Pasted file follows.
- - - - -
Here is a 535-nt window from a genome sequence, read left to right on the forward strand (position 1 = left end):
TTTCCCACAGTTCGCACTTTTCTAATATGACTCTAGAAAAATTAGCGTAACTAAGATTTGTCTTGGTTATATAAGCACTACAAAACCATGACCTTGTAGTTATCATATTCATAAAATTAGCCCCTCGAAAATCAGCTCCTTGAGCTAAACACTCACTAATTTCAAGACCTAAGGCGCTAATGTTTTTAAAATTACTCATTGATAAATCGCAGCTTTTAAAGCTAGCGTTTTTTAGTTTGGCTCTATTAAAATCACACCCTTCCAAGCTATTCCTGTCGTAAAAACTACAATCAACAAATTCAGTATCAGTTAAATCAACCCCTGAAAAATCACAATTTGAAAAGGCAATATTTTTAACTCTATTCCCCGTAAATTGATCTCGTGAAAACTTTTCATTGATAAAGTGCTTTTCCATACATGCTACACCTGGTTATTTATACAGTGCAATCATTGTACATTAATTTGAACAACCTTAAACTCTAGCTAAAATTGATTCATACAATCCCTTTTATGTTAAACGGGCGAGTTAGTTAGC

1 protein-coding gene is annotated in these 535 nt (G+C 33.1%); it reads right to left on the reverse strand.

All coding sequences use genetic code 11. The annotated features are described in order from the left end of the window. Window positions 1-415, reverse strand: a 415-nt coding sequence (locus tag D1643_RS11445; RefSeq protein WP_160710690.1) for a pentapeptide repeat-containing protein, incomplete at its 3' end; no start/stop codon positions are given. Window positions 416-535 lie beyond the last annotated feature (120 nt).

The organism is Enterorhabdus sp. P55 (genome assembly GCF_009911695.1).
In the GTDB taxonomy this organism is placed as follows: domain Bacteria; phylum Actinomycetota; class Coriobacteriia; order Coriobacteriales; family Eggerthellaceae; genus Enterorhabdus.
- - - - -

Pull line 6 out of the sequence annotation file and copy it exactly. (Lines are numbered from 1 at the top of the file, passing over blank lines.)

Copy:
In the GTDB taxonomy this organism is placed as follows: domain Bacteria; phylum Actinomycetota; class Coriobacteriia; order Coriobacteriales; family Eggerthellaceae; genus Enterorhabdus.